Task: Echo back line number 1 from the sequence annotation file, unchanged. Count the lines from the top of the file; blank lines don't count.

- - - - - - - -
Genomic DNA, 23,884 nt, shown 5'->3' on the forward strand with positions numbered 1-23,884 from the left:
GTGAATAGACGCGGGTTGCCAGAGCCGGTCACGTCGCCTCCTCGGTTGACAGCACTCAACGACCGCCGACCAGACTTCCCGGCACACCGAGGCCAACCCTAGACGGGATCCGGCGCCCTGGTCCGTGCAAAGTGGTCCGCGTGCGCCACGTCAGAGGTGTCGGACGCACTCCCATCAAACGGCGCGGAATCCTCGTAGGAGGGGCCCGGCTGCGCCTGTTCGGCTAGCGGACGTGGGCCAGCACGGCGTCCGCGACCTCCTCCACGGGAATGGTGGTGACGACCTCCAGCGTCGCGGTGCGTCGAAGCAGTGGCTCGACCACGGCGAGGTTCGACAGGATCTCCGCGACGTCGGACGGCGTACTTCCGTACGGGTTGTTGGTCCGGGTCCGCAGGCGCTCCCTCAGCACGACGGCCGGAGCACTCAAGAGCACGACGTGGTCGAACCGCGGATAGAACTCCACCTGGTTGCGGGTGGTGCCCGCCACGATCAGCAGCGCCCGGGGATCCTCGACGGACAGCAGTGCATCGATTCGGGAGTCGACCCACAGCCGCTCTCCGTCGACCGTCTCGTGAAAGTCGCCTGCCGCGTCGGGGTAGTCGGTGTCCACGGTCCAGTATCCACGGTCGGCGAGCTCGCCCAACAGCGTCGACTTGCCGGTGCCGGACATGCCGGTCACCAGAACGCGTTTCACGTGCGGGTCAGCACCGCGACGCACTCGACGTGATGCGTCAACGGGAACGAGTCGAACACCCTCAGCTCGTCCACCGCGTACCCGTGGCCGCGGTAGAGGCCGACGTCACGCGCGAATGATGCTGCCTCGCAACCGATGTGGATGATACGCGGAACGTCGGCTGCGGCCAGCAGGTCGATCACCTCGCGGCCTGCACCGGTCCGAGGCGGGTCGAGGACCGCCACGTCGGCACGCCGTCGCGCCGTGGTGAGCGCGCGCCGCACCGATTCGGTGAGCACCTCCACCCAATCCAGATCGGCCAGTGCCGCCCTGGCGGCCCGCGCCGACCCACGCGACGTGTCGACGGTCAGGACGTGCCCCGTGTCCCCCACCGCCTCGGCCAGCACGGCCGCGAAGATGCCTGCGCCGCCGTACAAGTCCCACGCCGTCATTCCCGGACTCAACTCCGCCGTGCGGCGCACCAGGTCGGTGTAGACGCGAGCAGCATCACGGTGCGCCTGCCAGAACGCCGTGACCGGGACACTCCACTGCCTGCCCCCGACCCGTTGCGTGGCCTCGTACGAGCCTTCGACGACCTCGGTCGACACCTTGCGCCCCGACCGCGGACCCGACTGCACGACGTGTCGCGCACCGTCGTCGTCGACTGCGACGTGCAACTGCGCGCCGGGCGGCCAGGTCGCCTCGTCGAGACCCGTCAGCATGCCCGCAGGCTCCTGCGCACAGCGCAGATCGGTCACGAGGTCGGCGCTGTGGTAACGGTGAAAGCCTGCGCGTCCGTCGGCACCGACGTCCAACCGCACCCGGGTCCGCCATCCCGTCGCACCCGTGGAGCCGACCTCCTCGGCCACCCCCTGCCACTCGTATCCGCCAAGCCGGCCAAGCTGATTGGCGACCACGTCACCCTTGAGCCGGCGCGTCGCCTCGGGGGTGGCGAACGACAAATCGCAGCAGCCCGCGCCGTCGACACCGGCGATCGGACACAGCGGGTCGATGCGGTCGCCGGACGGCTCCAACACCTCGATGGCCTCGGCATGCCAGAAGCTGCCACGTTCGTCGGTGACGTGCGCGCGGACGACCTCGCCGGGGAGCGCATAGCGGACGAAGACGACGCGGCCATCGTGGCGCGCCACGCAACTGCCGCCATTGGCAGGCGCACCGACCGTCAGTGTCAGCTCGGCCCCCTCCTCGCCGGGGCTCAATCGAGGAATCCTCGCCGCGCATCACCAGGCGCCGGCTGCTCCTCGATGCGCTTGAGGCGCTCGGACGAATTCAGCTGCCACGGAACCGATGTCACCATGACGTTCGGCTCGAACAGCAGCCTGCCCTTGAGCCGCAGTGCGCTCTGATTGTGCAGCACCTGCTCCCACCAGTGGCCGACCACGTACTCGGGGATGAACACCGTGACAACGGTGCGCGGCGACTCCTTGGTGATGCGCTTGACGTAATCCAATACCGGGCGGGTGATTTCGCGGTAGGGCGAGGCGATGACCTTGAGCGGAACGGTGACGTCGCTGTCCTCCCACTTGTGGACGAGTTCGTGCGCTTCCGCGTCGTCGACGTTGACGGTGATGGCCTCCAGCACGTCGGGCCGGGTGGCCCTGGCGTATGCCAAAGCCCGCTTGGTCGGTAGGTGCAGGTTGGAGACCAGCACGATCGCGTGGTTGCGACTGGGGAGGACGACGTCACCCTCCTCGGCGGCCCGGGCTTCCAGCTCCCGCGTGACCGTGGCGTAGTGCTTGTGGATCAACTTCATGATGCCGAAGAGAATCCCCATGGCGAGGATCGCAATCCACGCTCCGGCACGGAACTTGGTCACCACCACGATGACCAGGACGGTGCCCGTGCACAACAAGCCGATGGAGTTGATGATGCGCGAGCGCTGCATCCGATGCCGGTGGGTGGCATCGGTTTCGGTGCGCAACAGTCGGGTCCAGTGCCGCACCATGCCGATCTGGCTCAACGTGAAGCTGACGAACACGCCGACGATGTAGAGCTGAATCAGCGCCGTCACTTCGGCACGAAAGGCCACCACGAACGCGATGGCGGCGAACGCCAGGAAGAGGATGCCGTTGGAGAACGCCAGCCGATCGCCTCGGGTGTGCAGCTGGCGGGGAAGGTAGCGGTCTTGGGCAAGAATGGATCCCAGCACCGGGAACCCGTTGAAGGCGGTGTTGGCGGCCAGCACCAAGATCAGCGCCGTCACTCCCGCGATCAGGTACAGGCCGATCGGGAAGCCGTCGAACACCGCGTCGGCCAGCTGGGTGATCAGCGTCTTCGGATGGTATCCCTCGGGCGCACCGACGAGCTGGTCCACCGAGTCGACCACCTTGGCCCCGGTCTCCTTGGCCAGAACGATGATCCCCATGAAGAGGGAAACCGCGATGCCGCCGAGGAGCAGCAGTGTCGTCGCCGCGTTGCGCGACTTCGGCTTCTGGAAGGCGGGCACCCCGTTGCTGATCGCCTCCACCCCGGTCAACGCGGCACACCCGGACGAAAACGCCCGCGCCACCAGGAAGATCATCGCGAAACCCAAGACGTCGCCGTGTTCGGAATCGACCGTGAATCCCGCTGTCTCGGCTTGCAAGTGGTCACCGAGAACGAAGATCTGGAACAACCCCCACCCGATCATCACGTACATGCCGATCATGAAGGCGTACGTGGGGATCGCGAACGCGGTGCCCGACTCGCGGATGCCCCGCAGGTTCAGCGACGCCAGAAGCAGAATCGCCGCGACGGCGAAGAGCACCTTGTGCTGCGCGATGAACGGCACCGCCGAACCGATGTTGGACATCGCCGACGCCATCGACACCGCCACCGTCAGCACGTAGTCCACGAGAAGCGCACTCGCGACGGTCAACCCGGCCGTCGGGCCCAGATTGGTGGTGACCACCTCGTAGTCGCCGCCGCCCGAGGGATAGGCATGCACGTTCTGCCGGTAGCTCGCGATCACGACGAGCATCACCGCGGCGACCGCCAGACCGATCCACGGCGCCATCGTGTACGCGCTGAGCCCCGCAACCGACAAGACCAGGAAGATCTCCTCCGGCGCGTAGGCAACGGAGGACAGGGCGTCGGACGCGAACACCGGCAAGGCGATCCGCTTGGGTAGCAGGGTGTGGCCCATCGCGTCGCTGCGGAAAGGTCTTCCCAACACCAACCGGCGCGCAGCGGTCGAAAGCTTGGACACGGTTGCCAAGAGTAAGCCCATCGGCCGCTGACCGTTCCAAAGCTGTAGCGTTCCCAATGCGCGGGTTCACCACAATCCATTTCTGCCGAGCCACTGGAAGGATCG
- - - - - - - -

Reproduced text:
Genomic DNA, 23,884 nt, shown 5'->3' on the forward strand with positions numbered 1-23,884 from the left: